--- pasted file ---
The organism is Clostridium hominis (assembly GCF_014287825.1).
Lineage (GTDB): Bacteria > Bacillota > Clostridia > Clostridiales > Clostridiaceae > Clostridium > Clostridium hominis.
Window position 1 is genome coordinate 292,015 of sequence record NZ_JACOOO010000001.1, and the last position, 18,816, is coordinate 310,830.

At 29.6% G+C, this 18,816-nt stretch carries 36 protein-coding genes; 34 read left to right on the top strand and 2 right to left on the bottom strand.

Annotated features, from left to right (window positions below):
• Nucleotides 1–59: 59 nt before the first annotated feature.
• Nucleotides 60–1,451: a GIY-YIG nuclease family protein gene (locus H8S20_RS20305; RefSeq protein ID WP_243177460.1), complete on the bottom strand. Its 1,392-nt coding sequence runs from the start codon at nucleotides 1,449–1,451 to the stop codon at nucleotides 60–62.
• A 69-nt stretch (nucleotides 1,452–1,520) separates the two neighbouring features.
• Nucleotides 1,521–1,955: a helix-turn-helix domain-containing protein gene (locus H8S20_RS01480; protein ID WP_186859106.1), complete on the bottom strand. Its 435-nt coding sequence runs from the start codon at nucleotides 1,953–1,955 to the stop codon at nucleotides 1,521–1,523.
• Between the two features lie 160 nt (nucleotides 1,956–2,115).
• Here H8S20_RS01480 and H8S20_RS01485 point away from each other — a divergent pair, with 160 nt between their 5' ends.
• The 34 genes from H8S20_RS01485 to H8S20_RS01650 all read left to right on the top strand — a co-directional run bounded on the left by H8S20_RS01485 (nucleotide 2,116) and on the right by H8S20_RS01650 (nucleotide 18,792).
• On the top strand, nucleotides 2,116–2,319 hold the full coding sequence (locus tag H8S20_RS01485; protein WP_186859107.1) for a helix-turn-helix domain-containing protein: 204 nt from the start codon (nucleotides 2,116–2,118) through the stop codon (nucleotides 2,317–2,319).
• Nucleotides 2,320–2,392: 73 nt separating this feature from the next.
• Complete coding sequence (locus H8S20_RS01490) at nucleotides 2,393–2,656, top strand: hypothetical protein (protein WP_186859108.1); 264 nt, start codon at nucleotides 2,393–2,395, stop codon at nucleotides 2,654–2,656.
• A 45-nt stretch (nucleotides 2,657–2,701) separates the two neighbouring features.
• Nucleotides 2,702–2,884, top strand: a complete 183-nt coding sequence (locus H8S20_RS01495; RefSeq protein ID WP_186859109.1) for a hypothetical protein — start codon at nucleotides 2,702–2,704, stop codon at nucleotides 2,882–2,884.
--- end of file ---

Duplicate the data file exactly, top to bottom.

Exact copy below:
The organism is Clostridium hominis (assembly GCF_014287825.1).
Lineage (GTDB): Bacteria > Bacillota > Clostridia > Clostridiales > Clostridiaceae > Clostridium > Clostridium hominis.
Window position 1 is genome coordinate 292,015 of sequence record NZ_JACOOO010000001.1, and the last position, 18,816, is coordinate 310,830.

At 29.6% G+C, this 18,816-nt stretch carries 36 protein-coding genes; 34 read left to right on the top strand and 2 right to left on the bottom strand.

Annotated features, from left to right (window positions below):
• Nucleotides 1–59: 59 nt before the first annotated feature.
• Nucleotides 60–1,451: a GIY-YIG nuclease family protein gene (locus H8S20_RS20305; RefSeq protein ID WP_243177460.1), complete on the bottom strand. Its 1,392-nt coding sequence runs from the start codon at nucleotides 1,449–1,451 to the stop codon at nucleotides 60–62.
• A 69-nt stretch (nucleotides 1,452–1,520) separates the two neighbouring features.
• Nucleotides 1,521–1,955: a helix-turn-helix domain-containing protein gene (locus H8S20_RS01480; protein ID WP_186859106.1), complete on the bottom strand. Its 435-nt coding sequence runs from the start codon at nucleotides 1,953–1,955 to the stop codon at nucleotides 1,521–1,523.
• Between the two features lie 160 nt (nucleotides 1,956–2,115).
• Here H8S20_RS01480 and H8S20_RS01485 point away from each other — a divergent pair, with 160 nt between their 5' ends.
• The 34 genes from H8S20_RS01485 to H8S20_RS01650 all read left to right on the top strand — a co-directional run bounded on the left by H8S20_RS01485 (nucleotide 2,116) and on the right by H8S20_RS01650 (nucleotide 18,792).
• On the top strand, nucleotides 2,116–2,319 hold the full coding sequence (locus tag H8S20_RS01485; protein WP_186859107.1) for a helix-turn-helix domain-containing protein: 204 nt from the start codon (nucleotides 2,116–2,118) through the stop codon (nucleotides 2,317–2,319).
• Nucleotides 2,320–2,392: 73 nt separating this feature from the next.
• Complete coding sequence (locus H8S20_RS01490) at nucleotides 2,393–2,656, top strand: hypothetical protein (protein WP_186859108.1); 264 nt, start codon at nucleotides 2,393–2,395, stop codon at nucleotides 2,654–2,656.
• A 45-nt stretch (nucleotides 2,657–2,701) separates the two neighbouring features.
• Nucleotides 2,702–2,884, top strand: a complete 183-nt coding sequence (locus H8S20_RS01495; RefSeq protein ID WP_186859109.1) for a hypothetical protein — start codon at nucleotides 2,702–2,704, stop codon at nucleotides 2,882–2,884.